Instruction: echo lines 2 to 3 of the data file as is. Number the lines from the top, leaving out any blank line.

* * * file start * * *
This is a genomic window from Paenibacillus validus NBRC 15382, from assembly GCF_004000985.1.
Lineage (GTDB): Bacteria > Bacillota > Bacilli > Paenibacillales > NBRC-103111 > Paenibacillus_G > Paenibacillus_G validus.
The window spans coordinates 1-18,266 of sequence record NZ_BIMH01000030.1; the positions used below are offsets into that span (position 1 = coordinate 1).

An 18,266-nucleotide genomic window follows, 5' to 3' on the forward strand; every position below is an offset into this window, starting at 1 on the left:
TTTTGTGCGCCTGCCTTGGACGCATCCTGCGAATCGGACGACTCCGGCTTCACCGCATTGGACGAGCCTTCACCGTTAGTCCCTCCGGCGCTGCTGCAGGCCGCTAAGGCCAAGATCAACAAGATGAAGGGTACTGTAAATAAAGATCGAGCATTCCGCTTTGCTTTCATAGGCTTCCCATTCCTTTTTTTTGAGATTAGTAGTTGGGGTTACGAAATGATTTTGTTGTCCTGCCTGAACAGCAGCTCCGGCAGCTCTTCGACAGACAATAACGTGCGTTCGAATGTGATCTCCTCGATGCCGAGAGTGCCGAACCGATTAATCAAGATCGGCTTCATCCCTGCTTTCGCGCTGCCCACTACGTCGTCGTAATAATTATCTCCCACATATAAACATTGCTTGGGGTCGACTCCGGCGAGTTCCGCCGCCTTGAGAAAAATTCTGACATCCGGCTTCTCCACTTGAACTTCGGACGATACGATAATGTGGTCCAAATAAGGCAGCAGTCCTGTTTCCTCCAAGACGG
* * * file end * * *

Lineage (GTDB): Bacteria > Bacillota > Bacilli > Paenibacillales > NBRC-103111 > Paenibacillus_G > Paenibacillus_G validus.
The window spans coordinates 1-18,266 of sequence record NZ_BIMH01000030.1; the positions used below are offsets into that span (position 1 = coordinate 1).